Unfortunately, the subject was not discussed.

Trump made a couple of passing references to the debt and Clinton noted that Trump’s plan might increase the debt, but neither of them made a connection to the debt as an economic issue, much less described what they would do about it.

That’s too bad because one of these two candidates will become president in 2017 and will immediately be confronted with having to submit a budget to Congress against the backdrop of rising deficits and debt.

Each has made some expensive proposals that would have to be paid for and the American people have a right to know how they plan to do this without making the debt problem worse.

Consider what awaits the next occupant of 1600 Pennsylvania Avenue:

  • For the first time since 2009, the budget deficit is projected to increase this year,...
Thursday, August 27, 2015 - 11:00 AM

It has been easy for advocates of generationally responsible tax and spending policies to look at Capitol Hill with dismay for the past few years. A few consequences of inaction and lack of bipartisanship include:

  • A complete breakdown in the federal budget process.

  • Continued struggles to replace arbitrary, shortsighted caps on discretionary spending with smarter deficit reduction.

  • Total inaction on addressing the main drivers of deficits in the coming years, rising health costs and an aging population.

  • More than 30 short-term extensions of transportation funding and a failure to eliminate the growing shortfall plaguing the Highway Trust Fund.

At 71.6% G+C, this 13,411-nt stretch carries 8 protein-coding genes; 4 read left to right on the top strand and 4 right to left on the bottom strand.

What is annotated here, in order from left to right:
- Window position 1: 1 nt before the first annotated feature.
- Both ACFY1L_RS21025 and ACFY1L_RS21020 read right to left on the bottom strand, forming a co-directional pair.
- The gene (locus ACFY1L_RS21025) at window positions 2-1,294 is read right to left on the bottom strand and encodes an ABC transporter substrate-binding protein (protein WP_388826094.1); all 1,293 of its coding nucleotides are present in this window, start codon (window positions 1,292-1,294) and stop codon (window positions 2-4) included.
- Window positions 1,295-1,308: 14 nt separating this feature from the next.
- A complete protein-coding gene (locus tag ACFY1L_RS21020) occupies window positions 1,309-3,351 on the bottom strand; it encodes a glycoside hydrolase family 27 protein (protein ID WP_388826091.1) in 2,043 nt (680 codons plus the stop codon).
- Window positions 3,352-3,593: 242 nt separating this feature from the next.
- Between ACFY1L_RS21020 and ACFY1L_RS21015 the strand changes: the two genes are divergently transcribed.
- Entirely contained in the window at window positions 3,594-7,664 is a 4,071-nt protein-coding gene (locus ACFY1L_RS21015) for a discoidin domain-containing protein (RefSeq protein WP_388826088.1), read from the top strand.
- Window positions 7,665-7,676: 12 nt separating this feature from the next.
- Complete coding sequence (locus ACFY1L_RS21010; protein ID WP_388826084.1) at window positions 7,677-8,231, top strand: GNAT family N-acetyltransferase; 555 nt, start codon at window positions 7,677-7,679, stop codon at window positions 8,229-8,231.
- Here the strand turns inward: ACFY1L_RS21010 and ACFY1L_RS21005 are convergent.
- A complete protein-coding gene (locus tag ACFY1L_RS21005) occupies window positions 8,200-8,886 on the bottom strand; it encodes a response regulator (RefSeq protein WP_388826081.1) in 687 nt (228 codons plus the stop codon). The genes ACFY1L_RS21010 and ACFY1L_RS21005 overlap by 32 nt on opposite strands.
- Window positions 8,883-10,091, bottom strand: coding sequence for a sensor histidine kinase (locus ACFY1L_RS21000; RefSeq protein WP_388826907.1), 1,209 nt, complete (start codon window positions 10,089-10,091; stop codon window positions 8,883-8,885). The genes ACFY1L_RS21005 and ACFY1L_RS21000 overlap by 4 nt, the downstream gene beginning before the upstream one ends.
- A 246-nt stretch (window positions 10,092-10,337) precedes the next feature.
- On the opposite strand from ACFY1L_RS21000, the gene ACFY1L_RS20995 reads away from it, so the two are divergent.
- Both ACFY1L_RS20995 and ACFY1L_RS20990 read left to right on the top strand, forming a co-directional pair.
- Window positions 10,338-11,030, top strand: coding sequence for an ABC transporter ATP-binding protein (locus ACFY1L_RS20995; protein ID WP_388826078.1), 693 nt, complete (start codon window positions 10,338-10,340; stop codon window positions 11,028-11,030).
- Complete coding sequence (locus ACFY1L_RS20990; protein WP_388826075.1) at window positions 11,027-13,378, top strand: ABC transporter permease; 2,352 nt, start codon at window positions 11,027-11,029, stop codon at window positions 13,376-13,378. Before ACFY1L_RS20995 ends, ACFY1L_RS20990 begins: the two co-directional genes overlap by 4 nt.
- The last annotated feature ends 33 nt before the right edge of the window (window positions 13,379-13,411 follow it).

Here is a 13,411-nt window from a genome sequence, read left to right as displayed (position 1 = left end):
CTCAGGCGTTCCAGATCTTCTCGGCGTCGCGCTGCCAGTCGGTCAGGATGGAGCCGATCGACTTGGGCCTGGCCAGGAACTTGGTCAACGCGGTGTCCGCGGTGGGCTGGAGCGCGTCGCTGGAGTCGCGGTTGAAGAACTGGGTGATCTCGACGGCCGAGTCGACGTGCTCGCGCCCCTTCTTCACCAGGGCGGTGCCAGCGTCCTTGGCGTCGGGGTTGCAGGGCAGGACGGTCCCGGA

• Multiple debt-limit showdowns, each of which threatened the United States’ credit rating and roiled financial markets.

Yet in the past few months, I’ve been pleased to see at least a few positive signs.

In over two dozen staff and member meetings conducted over the first two months of my tenure at Concord, we’ve found that some lawmakers are coming back around to the fiscal realities facing them this fall and in the coming years. Part of the...

Monday, October 27, 2014 - 10:36 AM

An interesting poll this month in the Des Moines Register shows that Democrats and Republicans have very different opinions on the relative importance of the federal deficit versus unemployment and jobs as campaign issues. It might be, however, that the two sides just have different ways of expressing concern over the same issue: our nation’s economic future.

Almost one-quarter of Republicans in the poll of likely Iowa caucus-goers ranked the deficit as the top issue (23 percent). Only 11 percent of Republicans ranked unemployment/jobs as the top issue.

On the Democratic side, the numbers were nearly the reverse with 21 percent of likely caucus-goers ranking jobs as their top priority and 9 percent ranking the deficit first.

Taken together, roughly one-third of likely caucus-goers in both parties ranked these two issues at the top. 

The Register poll, though limited to Iowans, suggests that there could be a path to consensus if Democrats and Republicans reject the premise that concern about the deficit implies indifference to unemployment and jobs, and vice versa.

It is possible, and indeed it is perfectly...

Monday, July 14, 2014 - 11:18 AM

With the economy continuing its slow recovery, the administration’s Mid-Session Review budget projections released on Friday show little change in the overall outlook. Under the President’s policies, the Office of Management and Budget (OMB) anticipates a deficit for the current fiscal year of $583 billion, down $66 billion from the administration’s March projection and far below the trillion-dollar-plus deficits that came with the Great Recession.

It is important to remember, however, that the federal debt -- high by historical standards, at nearly $17.6 trillion -- remains a deep concern, even with quite favorable economic and political assumptions.